All season, there have been varying degrees of buzz, speculation, rumors and everything in between connecting the Los Angeles Lakers and Chicago Bulls as potential trade partners on a deal involving Russell Westbrook.
Back in October, when discussing what deals the Lakers might potentially be waiting on in regards to why they didn’t do the Buddy Hield and Myles Turner trade with Indiana, Jovan Buha — one of the most well-sourced reporters on the Lakers beat — mentioned DeMar DeRozan and Zach LaVine as players the team was potentially hoping would become available if Chicago decided to blow up their roster and rebuild. Two months later, Zach Lowe of ESPN confirmed that the Lakers have had internal discussions on potentially waiting for a deal headlined by DeRozan and Nikola Vucevic after Bill Simmons speculated about such a hypothetical.
Unfortunately for the Lakers, it doesn’t sound like the Bulls are willing to entertain those scenarios... yet. Local journalist Joe Cowley of The Chicago Sun-Times reports that the Bulls front office is not willing to take on Russell Westbrook in a deal. And if that’s true, then there really aren’t many trade options to discuss between these two sides.
So while the Lakers might be looking to make a big trade and have their eyes on the Bulls’ roster, the feeling isn’t mutual. According to a source, executive vice president of basketball operations Arturas Karnisovas has no interest in acquiring Russell Westbrook and his expiring contract, even if it means adding draft picks.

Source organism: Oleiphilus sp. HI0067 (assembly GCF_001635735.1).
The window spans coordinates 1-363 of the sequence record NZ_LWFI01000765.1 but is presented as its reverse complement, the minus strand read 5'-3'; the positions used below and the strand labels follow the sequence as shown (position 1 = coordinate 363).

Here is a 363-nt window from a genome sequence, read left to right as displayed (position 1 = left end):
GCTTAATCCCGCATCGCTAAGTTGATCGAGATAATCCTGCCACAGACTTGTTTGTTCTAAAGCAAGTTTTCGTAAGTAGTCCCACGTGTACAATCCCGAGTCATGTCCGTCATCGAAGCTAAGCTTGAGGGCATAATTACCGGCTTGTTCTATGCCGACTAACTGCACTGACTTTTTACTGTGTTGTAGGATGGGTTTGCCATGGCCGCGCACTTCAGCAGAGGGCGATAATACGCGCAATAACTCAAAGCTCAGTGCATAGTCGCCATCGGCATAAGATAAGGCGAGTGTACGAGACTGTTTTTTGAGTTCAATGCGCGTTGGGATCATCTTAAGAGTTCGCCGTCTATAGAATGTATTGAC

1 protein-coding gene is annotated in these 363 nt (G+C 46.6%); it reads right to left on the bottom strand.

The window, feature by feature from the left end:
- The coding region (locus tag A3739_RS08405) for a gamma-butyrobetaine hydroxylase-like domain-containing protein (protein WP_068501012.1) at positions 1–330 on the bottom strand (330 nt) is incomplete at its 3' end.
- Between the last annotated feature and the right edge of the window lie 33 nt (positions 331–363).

Might that change by the trade deadline Feb. 9? With Karnisovas, everything is usually on the table. As of right now, however, the Bulls are still set on monitoring Lonzo Ball and his surgically repaired left knee, with the hope he will return and give them a glimpse of what they will look like whole.
Given that, as Cowley mentions, Westbrook is expiring and acquiring him would mostly just be an avenue to get draft picks, this likely means that the Bulls at the very least want to project that they have no interest in burning down the sad remnants of their roster to rebuild.
The grains of salt here, however, are plentiful. The second paragraph of the above block quote makes it clear that there is room for Karnisovas and Co.’s stance to change between now and February, and the other thing is this: What else are the Bulls supposed to say? Are they going to enter a negotiation with the Lakers by leaking that they’re happy to take whatever Los Angeles will give them and are ready to demolish their current roster down to the studs? It seems unlikely.
So with all that context, I’m not sure how much this really means. Do I think a Bulls deal is particularly likely? No, because the Bulls are committed to the treadmill of mediocrity, and are probably going to hold out hope that with some better health they can get some of that sweet, sweet two-home-games-in-the-first-round revenue. The Lakers also may not see any Bulls packages as worth two first-round picks, which would likely make any deal there a nonstarter. It is also possible that the Bulls (10-14), Lakers (10-15), or both get more desperate in the weeks to come if their seasons continue unfolding the way they have so far and circle back to the table closer to the Feb. 9 NBA trade deadline.
But, if I can take a moment to appeal to Bulls ownership directly for a second: Jerry, I would like to note, the following deal is cap legal AND saves you $2.2 million this year, while allowing you to not have to pay DeRozan $28 million next year: